In February we warned readers of The Madoff Effect, Bernie's massive fraud has undercut the hard-earned trust you built with clients--and will hasten a regulatory overhaul. Okay, the regulatory overhaul is still in the works --- the intentions of the SEC and FINRA are not known. (Of course, many lobby groups, such as SIFMA, ICI, NAPFA and the Consumer Federation of America have issued position papers on how financial services companies should be regulated from now on.) But the Madoff Effect is alive and well. In the April 11-12 (Satuday/Sunday) issue of the Wall Street Journal, columnist Jason Zweig offered up a primer to retail clients on how to "improve your odds" of beating financial advisors and their firms in arbitration. (Click here, but subscription required.)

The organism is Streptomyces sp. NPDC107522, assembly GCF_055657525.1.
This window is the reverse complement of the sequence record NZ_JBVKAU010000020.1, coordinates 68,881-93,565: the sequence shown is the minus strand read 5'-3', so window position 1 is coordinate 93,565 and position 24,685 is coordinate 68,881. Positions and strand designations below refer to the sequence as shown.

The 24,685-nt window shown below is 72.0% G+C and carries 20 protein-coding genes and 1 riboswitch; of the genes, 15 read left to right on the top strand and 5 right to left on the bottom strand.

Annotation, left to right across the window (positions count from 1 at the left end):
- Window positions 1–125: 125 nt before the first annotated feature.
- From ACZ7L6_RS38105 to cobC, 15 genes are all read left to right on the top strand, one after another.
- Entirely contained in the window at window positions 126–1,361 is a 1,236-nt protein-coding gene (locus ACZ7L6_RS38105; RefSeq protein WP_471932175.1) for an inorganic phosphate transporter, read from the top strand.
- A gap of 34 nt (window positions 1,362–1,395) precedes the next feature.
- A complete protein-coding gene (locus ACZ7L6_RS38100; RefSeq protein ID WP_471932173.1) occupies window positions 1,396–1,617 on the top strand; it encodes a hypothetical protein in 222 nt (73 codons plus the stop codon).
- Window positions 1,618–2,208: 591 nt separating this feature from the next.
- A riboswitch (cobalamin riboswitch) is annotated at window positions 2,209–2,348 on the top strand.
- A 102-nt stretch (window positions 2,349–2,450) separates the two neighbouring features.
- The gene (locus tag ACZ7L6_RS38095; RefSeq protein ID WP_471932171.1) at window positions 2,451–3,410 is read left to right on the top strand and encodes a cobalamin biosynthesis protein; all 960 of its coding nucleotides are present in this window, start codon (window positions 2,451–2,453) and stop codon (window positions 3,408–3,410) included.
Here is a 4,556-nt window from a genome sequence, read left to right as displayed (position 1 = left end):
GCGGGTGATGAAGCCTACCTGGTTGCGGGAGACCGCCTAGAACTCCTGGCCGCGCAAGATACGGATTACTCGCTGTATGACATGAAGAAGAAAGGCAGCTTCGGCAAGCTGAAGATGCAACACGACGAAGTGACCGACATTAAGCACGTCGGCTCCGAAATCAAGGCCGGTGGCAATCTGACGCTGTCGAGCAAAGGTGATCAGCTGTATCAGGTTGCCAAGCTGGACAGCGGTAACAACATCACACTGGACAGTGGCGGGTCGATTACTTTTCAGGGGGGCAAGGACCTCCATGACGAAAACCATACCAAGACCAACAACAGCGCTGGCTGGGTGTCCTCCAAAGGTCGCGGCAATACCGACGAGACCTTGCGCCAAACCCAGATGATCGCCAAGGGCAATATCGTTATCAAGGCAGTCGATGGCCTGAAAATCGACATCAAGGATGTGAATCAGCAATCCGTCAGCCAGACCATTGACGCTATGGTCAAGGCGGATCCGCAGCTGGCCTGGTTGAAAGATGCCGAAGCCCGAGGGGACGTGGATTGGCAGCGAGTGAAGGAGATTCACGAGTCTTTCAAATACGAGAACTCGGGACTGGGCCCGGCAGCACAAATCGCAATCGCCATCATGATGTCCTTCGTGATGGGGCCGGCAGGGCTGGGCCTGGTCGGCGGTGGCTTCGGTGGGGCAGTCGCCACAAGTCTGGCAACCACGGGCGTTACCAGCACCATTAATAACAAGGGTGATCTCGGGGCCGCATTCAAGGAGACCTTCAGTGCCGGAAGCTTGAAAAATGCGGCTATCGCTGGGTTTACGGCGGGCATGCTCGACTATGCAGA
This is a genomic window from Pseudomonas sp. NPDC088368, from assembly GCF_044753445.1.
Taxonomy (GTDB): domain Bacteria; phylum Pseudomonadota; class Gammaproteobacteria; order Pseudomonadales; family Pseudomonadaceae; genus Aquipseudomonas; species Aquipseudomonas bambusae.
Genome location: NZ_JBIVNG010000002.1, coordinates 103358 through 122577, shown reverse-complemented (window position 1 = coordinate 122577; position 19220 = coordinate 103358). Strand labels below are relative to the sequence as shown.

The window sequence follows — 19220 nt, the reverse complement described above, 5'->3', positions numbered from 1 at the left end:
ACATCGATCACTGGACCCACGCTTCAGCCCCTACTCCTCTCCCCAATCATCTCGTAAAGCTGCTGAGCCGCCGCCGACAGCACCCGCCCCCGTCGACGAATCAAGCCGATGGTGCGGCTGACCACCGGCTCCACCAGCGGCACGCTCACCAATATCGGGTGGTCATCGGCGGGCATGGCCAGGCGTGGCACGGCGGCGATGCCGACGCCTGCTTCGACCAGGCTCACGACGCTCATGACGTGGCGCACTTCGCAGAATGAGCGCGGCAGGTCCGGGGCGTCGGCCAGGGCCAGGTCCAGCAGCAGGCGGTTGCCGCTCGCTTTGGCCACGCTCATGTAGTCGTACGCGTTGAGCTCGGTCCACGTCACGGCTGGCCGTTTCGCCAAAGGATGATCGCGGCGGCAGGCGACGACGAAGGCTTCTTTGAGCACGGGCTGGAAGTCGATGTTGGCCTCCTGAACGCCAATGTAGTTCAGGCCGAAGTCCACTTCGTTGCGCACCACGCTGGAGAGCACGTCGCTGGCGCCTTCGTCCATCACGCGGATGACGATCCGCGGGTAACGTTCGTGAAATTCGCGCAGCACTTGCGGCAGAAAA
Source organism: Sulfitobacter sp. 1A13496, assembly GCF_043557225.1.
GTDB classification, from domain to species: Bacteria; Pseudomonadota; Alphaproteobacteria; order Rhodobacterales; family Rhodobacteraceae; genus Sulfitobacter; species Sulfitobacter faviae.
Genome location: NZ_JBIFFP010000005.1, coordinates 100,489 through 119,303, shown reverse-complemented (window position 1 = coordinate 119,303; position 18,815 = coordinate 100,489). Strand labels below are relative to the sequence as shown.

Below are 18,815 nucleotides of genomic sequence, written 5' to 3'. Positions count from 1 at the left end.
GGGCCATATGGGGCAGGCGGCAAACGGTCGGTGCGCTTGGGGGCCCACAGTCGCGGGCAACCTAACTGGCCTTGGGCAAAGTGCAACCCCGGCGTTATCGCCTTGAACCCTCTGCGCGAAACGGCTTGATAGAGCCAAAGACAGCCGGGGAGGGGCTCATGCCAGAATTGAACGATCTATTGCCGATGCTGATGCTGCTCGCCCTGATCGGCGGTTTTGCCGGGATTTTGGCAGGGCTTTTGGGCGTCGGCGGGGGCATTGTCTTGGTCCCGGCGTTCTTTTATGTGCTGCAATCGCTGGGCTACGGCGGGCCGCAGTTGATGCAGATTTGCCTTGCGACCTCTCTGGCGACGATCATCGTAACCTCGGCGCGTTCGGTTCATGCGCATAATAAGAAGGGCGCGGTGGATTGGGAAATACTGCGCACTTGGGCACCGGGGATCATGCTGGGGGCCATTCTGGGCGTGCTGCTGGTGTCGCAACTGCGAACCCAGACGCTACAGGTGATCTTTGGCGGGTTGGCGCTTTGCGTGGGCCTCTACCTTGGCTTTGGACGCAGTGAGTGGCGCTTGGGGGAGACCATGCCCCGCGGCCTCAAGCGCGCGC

And this past Saturday, the New York Times "Your Money" columnist Ron Lieber wrote, "A Personal Brush With Investment Fraud," in Saturday's edition. Lieber writes about his own financial advisor who, his firm alleges, had absconded with some client money. (The advisor's attorney says his client has not been charged with any crime and would like to resolve the matter in a way that "satisfies everybody.") Oh, the accused advisor did NOT rip off Lieber, but Lieber does note that the accused FA (his firm disassociated itself from the financial advisor in question, stating there were "certain irregularities in a limited number of client accounts") did profess to be a fiduciary, and is a member of the National Association of Personal Financial Advisors, a respected group. While we should presume the FA's innocence until the case is adjudicated, boy, the news is almost all bad when it comes to the profession of financial advice these days.